Summary, in English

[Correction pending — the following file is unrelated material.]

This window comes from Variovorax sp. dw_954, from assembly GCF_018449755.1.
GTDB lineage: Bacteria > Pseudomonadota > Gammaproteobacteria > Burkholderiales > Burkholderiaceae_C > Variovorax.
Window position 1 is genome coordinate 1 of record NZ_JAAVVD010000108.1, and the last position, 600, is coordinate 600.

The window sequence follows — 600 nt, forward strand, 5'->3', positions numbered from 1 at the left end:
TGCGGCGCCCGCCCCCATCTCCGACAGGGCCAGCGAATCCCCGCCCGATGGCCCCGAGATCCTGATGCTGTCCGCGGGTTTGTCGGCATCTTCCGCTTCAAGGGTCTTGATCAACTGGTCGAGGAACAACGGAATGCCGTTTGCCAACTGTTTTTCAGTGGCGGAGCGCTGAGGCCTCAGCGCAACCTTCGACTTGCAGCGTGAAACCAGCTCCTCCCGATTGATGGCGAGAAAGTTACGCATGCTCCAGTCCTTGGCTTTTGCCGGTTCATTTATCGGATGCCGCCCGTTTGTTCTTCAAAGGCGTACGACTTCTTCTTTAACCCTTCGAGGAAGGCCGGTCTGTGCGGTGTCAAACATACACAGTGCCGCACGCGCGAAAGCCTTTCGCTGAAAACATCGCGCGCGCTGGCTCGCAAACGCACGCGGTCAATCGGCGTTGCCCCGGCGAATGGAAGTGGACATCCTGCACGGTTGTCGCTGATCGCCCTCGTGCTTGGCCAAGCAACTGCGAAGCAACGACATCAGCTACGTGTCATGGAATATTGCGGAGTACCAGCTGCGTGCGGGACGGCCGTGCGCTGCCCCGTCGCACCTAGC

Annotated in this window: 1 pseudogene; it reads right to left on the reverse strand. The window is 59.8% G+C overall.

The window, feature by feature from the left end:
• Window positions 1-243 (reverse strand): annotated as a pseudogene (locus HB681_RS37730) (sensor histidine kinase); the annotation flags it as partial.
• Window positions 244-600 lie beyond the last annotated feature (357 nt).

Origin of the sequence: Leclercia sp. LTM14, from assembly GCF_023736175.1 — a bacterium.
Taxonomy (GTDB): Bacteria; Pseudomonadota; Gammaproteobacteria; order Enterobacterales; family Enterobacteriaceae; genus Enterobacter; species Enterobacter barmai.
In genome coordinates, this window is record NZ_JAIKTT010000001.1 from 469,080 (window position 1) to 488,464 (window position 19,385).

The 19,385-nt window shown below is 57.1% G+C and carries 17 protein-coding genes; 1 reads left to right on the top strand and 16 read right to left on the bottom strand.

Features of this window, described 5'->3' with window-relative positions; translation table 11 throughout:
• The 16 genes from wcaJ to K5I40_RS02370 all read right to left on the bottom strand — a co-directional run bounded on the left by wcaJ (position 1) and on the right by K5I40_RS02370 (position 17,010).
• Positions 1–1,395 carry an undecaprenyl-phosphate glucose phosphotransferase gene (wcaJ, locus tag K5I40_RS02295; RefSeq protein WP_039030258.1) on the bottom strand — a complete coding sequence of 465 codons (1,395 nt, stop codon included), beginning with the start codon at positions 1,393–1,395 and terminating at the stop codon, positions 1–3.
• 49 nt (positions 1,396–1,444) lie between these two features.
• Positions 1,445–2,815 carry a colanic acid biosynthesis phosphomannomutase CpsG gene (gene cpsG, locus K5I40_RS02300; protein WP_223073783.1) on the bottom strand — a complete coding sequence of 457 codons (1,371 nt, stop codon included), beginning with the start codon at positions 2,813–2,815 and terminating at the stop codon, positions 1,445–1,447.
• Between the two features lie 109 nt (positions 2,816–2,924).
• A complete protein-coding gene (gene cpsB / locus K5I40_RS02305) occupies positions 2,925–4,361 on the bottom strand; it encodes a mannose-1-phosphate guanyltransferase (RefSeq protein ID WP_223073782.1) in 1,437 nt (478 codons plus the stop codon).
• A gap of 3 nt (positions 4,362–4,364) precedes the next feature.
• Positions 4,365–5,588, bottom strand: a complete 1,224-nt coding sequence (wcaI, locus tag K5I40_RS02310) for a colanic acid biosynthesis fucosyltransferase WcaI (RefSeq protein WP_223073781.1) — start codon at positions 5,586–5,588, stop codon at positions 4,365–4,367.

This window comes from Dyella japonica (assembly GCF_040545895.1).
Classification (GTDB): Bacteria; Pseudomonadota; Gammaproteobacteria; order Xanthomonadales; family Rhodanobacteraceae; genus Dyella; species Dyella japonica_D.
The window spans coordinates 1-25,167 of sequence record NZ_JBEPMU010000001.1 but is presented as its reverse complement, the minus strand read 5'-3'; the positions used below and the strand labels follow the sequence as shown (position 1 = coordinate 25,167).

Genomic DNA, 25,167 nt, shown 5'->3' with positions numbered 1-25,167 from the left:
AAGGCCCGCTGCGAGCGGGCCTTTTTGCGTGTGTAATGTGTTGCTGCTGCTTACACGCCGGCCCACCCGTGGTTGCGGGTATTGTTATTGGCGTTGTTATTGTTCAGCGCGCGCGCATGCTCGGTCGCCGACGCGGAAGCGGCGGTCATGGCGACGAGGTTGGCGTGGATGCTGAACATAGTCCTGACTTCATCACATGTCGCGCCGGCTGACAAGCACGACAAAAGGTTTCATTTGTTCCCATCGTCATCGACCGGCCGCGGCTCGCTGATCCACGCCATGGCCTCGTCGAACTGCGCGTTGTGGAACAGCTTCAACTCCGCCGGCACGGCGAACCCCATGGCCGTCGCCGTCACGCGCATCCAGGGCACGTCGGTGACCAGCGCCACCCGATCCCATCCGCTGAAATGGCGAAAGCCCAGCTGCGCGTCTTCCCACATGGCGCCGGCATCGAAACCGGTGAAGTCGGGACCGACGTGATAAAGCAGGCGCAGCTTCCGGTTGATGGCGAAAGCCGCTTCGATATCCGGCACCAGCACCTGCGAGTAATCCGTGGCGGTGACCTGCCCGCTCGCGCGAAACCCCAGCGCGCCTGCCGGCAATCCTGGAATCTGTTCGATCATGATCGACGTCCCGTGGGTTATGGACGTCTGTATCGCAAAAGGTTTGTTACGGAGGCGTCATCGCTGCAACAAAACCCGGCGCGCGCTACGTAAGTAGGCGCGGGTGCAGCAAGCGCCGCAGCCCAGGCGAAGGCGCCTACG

Since political parties are collective goods, groups of people that demand new political parties face a collective action problem. Therefore, we can speak of a ?paradox of party-emergence?. Hence, it is puzzling that new parties became increasingly common in representative bodies at the Swedish local level during 1973?2002. This development provides a unique circumstance on which to test hypotheses on how, when and why collective action problems are solved. Adhering to the principle of methodological individualism, and using rational choice as point of departure, I set out to answer two research-questions: (1) Why do people create parties in the first place? (2) Why did party-creation become an increasingly popular political strategy between 1973 and 2002 in Swedish municipalities? I begin this venture by reviewing the existing literature in the field. I criticize and reject unsatisfactory approaches of party-emergence, and conversely retain and develop valuable approaches. Ultimately, three (complementary) approaches are constructed in order to answer the research-questions: The Parametric Model, The Sequential Model and The Dynamic Model. (1) ?The Parametric Model? uses the standard economic methodology of rational choice. Actors are assumed to be motivated by money, power or prestige, and they are also assumed to possess complete information about the relevant parameters. I hypothesize that changes in the potential party-entrepreneurs? relevant environment have boosted the net-benefits of party-creation, thus explaining why party-creation became an increasingly popular strategy during 1973?2002. Empirical evidence, however, does not support this assertion. Worse still, some environmental changes point in the opposite direction, which deepens the paradox of party-emergence. Then, (2) ?The Sequential Model? is constructed in order to move the analysis closer to the individual party-entrepreneurs. By modeling the sequences preceding the entrepreneurs? decision, and using this model to process-trace six cases ? chosen through the ?method of difference? ? of party-emergence, I set out to identify mechanisms that trigger party-emergence. Results indicate that ?strong emotions? such as anger and psychological incentives such as lust for revenge, mobilize actors to overcome costs and engage in high-cost political activities. ?Strong emotions? only provide an answer to the first question, but do not explain the emergence of new parties between 1973 and 2002. Hence, (3) ?The Dynamic Model? is constructed, which sets out to answer why party-creation became an increasingly popular strategy during the period 1973?2002. I analytically construct a hypothesis built on the assumption that a mechanism called ?rational imitation? is responsible for the fact that new parties became common in Swedish municipalities. The core argument is as follows: the fact that an entrepreneur creates a political party at t ? 1 inspires potential entrepreneurs in neighboring municipalities to create parties at later points in time. Although results only reveal weak evidence to support this hypothesis, the correlations cannot be ignored. In fact, since previous attempts to explain the increasing number of new parties in Sweden have been unsuccessful, and since face-to-face contacts no longer are assumed to be significant, these results are judged as the most promising for answering the second research-question.